40 Financial Things to Know by Age 40: Part One

Knowing these key financial things can help you manage your finances today and lay a solid financial groundwork for your next 40 years.

Insurance
Do you need life insurance? 

Not everyone does. You may not need it if you do not have a spouse or young children or if you have saved enough to provide for your loved ones. But if you have people who depend on you financially and who would struggle without your income, life insurance can be a good solution.

How long your disability insurance will pay out.

Some employers only offer short-term disability insurance, which replaces part of your income for three to six months following a disability. Unless you also have long-term disability insurance or other resources to see you through several years of being unable to work, consider purchasing a long-term disability insurance policy that kicks in after the payouts from the short-term policy stop.

How to beef up your liability coverage.

The more you own and earn, the more you have at risk from a lawsuit if someone is injured on your property or while you are driving. Primary insurance policies, such as homeowners, auto, and boat, generally limit liability coverage to $100,000, $300,000, or $500,000. You can expand your coverage and help protect your assets in a major lawsuit with personal umbrella insurance – a type of policy that provides additional liability coverage beyond the limits of your primary insurance policies.

Standard homeowners insurance does not cover damage from flooding.

For this type of coverage, you will generally need a separate flood insurance policy.

Credit

Why your credit reports matter.

The information in your credit reports, such as your payment history, how much you owe, and how long you have used credit, is used to calculate your credit score, a gauge that lenders use to judge whether you are a good credit risk. A higher credit score improves your chances of qualifying for credit and may result in a better interest rate.

How to get free credit reports.

By law, you are entitled to a free copy of your credit report from each of the three credit reporting agencies – Experian, Equifax, and TransUnion – once every 12 months. You can get your reports online at www.AnnualCreditReport.com or by calling 1-877-322-8228. It is a good idea to review your reports annually for accuracy and signs of fraud.

The best way to improve your credit score.

Paying your bills on time is the most important thing you can do to improve your credit score. It also helps to keep your credit card balance well below your credit limit and to not apply for more credit than you need.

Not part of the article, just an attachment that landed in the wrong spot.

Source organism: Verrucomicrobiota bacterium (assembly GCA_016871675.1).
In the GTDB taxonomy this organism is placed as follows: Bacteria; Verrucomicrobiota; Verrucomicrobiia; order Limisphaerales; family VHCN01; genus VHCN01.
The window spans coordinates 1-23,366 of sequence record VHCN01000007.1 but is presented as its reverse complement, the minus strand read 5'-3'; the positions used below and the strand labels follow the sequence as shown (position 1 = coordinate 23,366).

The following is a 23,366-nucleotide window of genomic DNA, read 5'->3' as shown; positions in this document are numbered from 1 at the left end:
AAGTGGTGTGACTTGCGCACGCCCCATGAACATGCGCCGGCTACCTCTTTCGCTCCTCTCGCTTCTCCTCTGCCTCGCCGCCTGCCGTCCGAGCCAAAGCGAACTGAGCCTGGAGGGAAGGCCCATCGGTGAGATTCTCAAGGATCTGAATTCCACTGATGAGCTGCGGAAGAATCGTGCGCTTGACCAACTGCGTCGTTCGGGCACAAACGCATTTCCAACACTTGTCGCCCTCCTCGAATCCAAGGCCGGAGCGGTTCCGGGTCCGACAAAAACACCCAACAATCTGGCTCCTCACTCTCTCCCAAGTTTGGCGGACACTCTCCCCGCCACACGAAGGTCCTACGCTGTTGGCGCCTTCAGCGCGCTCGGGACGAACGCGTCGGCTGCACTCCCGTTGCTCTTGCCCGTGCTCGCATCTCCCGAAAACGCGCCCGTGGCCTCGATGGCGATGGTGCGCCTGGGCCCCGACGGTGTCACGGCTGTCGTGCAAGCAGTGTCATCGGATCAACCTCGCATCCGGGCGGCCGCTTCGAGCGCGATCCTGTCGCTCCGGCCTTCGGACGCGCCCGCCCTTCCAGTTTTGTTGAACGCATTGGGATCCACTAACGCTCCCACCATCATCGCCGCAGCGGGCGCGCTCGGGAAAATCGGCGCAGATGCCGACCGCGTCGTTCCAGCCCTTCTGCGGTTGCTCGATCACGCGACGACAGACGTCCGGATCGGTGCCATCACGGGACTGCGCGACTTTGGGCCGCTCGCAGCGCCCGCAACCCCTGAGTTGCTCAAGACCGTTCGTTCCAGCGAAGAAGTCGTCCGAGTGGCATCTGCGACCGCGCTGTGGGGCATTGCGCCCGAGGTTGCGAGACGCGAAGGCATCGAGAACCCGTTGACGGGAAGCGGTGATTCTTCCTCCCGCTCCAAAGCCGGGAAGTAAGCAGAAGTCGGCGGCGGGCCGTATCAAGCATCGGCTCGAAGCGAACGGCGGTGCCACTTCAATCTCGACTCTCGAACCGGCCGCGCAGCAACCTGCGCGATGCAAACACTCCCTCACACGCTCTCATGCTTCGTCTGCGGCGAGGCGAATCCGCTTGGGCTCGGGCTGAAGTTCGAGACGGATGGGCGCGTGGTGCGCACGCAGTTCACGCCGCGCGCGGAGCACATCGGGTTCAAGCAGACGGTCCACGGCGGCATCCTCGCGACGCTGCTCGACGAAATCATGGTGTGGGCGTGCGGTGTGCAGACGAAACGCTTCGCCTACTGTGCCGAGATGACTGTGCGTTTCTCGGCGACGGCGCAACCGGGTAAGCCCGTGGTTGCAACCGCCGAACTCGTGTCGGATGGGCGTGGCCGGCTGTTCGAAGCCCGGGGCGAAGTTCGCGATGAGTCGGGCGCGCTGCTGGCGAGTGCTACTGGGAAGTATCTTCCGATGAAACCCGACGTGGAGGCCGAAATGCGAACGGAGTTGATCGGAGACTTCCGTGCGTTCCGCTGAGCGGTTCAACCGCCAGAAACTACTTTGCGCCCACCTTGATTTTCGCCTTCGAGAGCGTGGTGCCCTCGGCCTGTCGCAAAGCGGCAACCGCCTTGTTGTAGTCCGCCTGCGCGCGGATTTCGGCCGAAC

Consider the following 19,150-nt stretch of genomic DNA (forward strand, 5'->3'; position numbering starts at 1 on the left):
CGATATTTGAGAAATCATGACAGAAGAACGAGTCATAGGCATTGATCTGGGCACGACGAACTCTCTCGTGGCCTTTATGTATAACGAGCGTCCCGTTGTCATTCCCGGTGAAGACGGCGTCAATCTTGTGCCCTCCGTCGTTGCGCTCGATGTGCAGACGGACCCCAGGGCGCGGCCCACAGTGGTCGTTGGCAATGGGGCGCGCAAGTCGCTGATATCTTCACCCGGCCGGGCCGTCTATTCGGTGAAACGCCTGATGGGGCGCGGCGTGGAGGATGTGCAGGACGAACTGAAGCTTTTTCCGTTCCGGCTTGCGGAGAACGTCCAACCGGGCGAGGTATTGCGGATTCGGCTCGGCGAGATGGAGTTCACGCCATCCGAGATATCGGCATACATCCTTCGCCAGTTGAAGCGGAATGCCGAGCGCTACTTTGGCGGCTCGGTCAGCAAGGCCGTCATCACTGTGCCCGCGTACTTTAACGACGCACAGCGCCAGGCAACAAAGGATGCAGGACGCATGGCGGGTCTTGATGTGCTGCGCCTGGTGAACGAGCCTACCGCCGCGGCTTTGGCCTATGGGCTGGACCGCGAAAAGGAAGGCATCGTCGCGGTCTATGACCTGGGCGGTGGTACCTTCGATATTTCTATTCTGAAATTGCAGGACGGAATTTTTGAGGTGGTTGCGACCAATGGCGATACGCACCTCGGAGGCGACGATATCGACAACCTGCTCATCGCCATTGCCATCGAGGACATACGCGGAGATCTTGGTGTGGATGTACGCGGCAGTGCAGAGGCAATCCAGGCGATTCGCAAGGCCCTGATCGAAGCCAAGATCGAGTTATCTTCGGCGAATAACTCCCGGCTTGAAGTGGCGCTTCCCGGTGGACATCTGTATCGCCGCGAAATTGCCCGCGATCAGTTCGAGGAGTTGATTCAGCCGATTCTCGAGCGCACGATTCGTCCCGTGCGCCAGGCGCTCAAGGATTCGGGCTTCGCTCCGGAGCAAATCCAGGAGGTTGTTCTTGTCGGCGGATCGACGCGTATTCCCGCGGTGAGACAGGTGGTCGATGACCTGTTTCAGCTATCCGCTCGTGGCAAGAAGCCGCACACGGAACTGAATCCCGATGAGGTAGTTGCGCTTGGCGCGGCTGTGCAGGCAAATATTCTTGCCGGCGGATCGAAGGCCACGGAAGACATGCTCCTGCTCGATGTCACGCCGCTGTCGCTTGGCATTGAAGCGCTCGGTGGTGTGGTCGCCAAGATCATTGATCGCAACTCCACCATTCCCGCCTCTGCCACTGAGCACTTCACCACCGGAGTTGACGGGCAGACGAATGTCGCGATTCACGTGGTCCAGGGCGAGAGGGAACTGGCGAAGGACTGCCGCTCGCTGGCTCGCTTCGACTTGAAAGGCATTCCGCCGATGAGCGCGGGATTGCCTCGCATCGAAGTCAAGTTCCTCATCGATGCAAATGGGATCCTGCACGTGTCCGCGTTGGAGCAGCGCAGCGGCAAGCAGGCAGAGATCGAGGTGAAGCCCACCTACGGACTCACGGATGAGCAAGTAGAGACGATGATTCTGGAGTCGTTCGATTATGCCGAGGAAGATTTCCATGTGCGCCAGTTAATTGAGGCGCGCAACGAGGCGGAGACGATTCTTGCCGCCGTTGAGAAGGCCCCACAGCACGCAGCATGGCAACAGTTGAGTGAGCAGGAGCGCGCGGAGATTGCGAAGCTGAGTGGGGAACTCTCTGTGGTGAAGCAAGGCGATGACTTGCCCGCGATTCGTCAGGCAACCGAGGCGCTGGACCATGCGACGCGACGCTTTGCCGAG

Retirement Planning

How much you may get from Social Security.

To learn how much you may receive in benefits when you retire, take a look at your Social Security Statement. You can review it at any time by creating a “my Social Security account” on the Social Security Administration’s website, www.ssa.gov. If you prefer not to create an account, the Social Security Administration will mail you a statement at ages 40, 45, 50, 55, 60 and each year after that until you begin receiving benefits. Reviewing your statement provides an opportunity to correct any errors in your earnings record, which is important because your benefits will be based on it. Plus the statement serves as a great reminder of the importance of your own savings in helping to ensure a financially secure retirement.

How much money you need to retire.

Although you may not retire for another twenty or thirty years, estimating how much money you may need to support the retirement you envision can help you determine how much you may need to save each month. While there are calculators on the Internet that can provide rough numbers, the better approach is to consult your financial advisor, who can review your financial situation and goals, help you determine how large a nest egg you may need, and create a financial plan for moving toward that amount.

Starting to save earlier can make a big difference.

The longer the earnings on your investments have to compound – that is, potentially generate earnings themselves – the less income you may need to contribute to reach your savings goals.

To illustrate this point, let’s take a look at two hypothetical investors: Sarah and Jay. Both invest the same amount - $2,000 per month for twenty years – and earn the same rate of return – 6% annually. However, Sarah invests $2,000 per month from age 40 to 60, and then leaves the money in her account where it continues to compound until she retires at age 70. Jay gets a later start, investing $2,000 per month from age 50 to 70.

Despite contributing the same overall amount and earning the same rate, at age 70, Sarah’s savings amount to approximately $1.69 million and Jay’s to $929,000 simply because Sarah’s savings had ten more years to compound. For Jay to accumulate Sarah’s amount by age 70, he would have needed to invest about $3,640 per month - $1,640 more per month than Sarah. (This is a hypothetical example for illustrative purposes; your results may vary.)

The Free Application for Federal Student Aid (FAFSA) can be filed as early as October 1 this year.

And you can use the income information from your 2015 tax return to complete it.

With offices in Williston and Rutland Vermont, Copper Leaf Financials’ team of experienced financial planners work with clients to assure that all of the vital components of your financial plan are in order – from estate planning to retirement planning. We can help you put all of the legal documents in place to ensure that everything goes according to your plan. For more information call 802.878.2731.